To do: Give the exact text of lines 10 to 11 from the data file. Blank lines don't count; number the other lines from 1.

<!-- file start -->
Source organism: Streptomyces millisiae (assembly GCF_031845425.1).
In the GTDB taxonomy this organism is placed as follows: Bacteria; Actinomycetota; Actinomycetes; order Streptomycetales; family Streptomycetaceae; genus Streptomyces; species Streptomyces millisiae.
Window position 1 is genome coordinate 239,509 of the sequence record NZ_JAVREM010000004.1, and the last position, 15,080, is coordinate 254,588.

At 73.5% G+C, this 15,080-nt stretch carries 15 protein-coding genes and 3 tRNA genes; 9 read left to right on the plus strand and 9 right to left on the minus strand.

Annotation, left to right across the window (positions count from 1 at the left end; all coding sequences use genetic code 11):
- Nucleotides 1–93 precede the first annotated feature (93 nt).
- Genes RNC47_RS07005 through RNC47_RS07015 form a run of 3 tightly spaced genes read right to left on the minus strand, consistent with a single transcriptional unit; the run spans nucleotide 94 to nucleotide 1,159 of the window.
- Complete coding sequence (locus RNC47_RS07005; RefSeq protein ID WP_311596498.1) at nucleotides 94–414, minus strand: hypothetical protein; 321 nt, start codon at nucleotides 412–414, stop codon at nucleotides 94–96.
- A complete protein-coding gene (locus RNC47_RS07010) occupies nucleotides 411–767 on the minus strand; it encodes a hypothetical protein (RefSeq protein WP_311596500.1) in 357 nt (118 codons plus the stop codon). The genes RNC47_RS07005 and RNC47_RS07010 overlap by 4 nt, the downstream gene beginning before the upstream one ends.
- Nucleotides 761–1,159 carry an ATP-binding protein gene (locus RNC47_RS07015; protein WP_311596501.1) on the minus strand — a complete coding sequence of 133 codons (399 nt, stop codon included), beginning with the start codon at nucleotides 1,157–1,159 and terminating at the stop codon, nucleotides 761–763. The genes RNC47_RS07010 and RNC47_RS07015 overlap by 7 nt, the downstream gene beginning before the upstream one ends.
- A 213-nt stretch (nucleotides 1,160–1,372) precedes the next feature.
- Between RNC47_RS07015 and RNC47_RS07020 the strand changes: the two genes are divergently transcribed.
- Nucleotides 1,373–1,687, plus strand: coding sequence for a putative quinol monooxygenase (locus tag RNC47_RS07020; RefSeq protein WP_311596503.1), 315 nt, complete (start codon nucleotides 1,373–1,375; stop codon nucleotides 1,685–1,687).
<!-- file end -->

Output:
- Nucleotides 761–1,159 carry an ATP-binding protein gene (locus RNC47_RS07015; protein WP_311596501.1) on the minus strand — a complete coding sequence of 133 codons (399 nt, stop codon included), beginning with the start codon at nucleotides 1,157–1,159 and terminating at the stop codon, nucleotides 761–763. The genes RNC47_RS07010 and RNC47_RS07015 overlap by 7 nt, the downstream gene beginning before the upstream one ends.
- A 213-nt stretch (nucleotides 1,160–1,372) precedes the next feature.